FM: I think electricians need to be good at what they do. Civil engineers, definitely. Auto mechanics, yes.

MK: But when it comes to any sort of expressive vehicle, good at it, good enough, is just a fake idea.
And in terms of pursual, it was a important to ride that wave of major teen angst. I just had so much garbage to say about my suffering, you know, my preposterous teenage suffering. It was an engine for me as soon as I realized that the guitar was my way to create and have an output to tape.
But I don't consider myself a musician, I'm the worst musician in the band always.

FM: But without songs a band doesn't do much.

IYS: I think everyone has an album that is played in your house, but you don't really realize it is playing until you go back and go through your parents record collection. Then you are just like “I know this album, I remember all of it.” For me that album was Déjà vu by CSNY. So, I guess what I am asking is what is your earliest musical memory and what is that album that is ingrained in your head? And how did these things effect how you thought about music?

FM: Layla And Other Assorted Love Songs by Derek and the Dominoes. The theme for the Olympics was another early musical memory. My mom made a point of pointing out to me the sound of Eric Clapton's guitar and how it almost sounded almost like a violin at times. You know, that might actually be a violin...No, no. It is Duane Alman and Clapton dueling with some slide stuff, so that is kinda why it sounds like a violin. It clued me in, I think from that point I started to listen to elements a little more instead of just being there.

MK: It was all about the car for me. My mom played Sousa marches. We had Peter, Paul, and Mary greatest hits in the car forever and the The Beatles' White Album. So that is definitely my musical backdrop for every single time I rode in the car. Well, except for the annoying parts of The White Album that are just jibberish.

IYS + FM: You mean Revolution 9? (Laughter)

MK: And there are some other parts at the end that are sort of sucky. But for earliest musical memory? Man, did I love singing patriotic hymns. The Star Spangled Banner, that was my call to arms. It's a beautiful song.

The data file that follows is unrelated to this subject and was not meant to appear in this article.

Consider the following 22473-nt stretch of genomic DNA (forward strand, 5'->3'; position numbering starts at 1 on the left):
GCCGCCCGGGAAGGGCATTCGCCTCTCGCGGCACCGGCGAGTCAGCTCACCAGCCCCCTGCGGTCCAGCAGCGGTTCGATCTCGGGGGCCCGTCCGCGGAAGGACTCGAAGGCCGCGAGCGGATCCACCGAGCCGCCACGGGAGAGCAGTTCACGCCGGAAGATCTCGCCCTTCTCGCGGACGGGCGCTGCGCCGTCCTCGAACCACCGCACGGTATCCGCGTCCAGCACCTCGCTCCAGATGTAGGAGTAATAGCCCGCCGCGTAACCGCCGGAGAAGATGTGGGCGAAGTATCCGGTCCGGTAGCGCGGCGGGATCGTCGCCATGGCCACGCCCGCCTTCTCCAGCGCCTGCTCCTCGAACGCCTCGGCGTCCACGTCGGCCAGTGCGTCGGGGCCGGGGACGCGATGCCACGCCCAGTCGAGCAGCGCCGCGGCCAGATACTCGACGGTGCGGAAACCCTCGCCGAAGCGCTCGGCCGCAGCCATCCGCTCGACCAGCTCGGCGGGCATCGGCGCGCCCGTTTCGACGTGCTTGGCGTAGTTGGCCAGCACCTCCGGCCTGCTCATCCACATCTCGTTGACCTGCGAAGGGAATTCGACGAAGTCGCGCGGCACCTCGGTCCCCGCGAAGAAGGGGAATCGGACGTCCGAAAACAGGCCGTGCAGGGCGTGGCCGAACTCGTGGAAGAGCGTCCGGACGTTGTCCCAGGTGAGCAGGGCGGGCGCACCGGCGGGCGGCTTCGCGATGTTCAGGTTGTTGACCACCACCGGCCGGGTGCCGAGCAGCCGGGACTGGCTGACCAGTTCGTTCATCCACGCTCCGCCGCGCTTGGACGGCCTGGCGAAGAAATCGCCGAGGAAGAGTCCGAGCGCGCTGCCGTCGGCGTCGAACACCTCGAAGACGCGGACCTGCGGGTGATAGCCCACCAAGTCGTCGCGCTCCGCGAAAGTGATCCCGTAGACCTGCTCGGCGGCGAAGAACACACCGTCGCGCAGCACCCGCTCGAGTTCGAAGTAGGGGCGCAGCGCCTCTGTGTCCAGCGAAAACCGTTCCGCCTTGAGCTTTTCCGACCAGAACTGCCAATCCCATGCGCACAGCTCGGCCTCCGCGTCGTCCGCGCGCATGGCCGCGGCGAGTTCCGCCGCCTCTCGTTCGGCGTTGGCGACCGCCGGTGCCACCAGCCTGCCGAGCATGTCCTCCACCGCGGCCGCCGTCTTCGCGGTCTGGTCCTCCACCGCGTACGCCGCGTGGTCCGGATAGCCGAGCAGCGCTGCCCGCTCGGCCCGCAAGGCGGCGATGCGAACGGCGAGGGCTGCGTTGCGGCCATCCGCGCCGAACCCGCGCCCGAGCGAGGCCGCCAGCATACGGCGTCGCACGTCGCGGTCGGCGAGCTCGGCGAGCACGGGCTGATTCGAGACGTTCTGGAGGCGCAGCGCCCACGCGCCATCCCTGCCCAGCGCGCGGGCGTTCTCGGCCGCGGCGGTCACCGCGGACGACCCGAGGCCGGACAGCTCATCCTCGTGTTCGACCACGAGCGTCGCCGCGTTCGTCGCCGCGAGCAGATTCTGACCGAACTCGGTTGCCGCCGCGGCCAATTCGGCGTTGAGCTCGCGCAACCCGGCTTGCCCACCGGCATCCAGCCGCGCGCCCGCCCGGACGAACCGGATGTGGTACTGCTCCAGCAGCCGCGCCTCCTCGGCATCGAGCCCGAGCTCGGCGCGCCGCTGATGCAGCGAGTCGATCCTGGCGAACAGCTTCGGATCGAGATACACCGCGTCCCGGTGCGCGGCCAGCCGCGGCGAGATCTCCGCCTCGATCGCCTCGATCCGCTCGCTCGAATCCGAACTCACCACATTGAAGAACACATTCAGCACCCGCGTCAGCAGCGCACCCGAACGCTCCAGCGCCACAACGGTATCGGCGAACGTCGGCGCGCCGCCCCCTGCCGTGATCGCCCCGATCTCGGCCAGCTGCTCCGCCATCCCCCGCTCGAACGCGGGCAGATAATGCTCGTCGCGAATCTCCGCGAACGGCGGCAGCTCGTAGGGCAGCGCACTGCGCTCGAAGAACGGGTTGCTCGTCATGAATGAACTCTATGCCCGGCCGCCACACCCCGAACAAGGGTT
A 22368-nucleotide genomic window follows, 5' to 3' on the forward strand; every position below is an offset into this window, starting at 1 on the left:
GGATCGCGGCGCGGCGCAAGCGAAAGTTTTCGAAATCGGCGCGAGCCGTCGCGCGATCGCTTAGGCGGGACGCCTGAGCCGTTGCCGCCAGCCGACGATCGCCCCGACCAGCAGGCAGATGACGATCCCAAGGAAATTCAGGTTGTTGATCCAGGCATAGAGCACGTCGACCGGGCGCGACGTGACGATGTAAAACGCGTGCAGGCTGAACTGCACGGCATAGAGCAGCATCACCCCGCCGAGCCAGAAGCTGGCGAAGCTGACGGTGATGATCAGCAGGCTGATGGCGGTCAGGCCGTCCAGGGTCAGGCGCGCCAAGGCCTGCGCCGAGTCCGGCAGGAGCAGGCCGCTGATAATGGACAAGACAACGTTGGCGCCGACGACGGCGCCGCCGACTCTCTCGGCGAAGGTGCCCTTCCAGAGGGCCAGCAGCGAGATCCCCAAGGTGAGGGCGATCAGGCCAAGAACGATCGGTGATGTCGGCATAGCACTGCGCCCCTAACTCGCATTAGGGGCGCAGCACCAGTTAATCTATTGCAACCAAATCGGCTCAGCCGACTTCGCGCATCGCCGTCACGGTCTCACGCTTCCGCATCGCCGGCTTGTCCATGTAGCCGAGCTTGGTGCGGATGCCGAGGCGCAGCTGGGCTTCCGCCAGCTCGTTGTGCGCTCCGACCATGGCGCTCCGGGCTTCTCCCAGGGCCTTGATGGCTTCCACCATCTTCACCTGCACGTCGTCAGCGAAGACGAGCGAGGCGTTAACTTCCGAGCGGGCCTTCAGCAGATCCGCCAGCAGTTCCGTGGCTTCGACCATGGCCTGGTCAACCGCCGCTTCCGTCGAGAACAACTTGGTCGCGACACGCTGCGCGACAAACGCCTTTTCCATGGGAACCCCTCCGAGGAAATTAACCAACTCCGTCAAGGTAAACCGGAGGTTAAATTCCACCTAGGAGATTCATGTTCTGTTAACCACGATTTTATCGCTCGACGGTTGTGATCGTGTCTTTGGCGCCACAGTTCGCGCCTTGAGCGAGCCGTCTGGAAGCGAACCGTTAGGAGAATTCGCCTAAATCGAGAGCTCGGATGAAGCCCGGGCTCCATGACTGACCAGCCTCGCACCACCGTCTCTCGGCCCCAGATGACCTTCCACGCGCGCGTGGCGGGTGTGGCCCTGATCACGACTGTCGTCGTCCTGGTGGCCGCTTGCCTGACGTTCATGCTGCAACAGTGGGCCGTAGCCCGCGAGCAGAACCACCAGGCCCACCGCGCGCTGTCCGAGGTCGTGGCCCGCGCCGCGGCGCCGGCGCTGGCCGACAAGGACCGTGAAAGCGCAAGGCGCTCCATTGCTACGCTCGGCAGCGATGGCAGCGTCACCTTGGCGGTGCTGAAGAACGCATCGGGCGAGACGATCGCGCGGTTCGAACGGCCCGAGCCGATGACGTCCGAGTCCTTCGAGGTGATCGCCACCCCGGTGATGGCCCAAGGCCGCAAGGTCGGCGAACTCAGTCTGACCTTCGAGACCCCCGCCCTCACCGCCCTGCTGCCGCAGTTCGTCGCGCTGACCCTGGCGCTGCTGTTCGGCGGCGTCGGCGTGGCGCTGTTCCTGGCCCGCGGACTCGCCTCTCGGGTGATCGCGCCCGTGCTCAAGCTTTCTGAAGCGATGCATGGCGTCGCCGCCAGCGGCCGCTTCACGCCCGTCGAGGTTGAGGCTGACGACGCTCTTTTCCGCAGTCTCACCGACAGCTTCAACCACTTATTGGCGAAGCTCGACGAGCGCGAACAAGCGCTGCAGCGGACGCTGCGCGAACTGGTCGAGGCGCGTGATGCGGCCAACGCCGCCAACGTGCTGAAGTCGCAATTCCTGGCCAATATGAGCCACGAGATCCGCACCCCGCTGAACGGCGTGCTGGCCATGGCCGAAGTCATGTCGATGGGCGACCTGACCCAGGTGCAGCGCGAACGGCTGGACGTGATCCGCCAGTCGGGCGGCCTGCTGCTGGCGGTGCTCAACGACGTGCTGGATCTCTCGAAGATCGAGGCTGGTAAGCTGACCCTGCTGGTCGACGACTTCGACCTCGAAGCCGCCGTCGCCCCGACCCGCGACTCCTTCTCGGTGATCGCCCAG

FM: It is tough song to sing.

MK: Oh, we were supposed to say something about how the album has influenced us. I suppose I would say a lot more intrinsically than...(trails off)

FM: Subliminally, one word. Next.

IYS: Alright, change of direction. Favorite show you've seen?

FM: Favorite show that I've seen recently was Cuddle Magic at Cafe Lena on a Wednesday for three dollars. It blew my mind, it was great.

MK: Katie Haverly's release show at Red Square. It was killer, it was a really good time.

FM: I'd say so too, but I'd be biased.

MK: Before that it was definitely Mike Doughty at Vassar for free. What was that? Four years ago. Yeah, we saw Mike Doughty solo before he got all crappy and Dave Matthews. He was awesome.

IYS: Alright, I have some fun questions to ask. So, the whole theme tonight is a coffee house and baked goods thing. Imagine you are going to walk into a coffee house, what do you order?

FM: Chocolate croissant.

MK: Milky flavored beverage and probably a pound cake-y thing.

IYS: Favorite movie ever? Best movie you have seen recently and the worst?

MK: Harold and Maude.

FM: Same. Worst?

MK: Punch Drunk Love sucked. It sucked so bad.

FM: We'll we're going to give you the same answers because we watch movies together.

MK: Yeah, we have the Netflix now.

FM: Right. Best movie recently?

MK: I don't know. I don't watch good films because they tend to have violence and I find that upsetting. So I don't watch really good movies, like I'm not going to see Slumdog Millionaire.

IYS: I didn't like that movie...

MK: Really? That makes me feel better about not going to see it.

FM: We need to go see Milk. But, meh. Pass.

MK: I'm really bad with movies.

IYS: How about if you change on thing about the world, what would it be?

MK: THE COLOR OF PAVEMENT!

FM: (Laughs) Change the monetary economy to a resource based economy.

MK: Yes.

IYS: Worst question, this is worst question I could ever come up with.

FM: It's the best one if it is the last one.

IYS: We'll see. If you had to describe your music to someone that had never heard music before, how would you do it?

MK: Organized noise. A little bit sad, slightly girly.

FM: Has never heard music, but has obviously digested sounds all their life, right? Birds, rubber bands, pots and pans, and dirt.

Princess Mabel's Myspace

Tags:
© Inyourspeakers Media LLC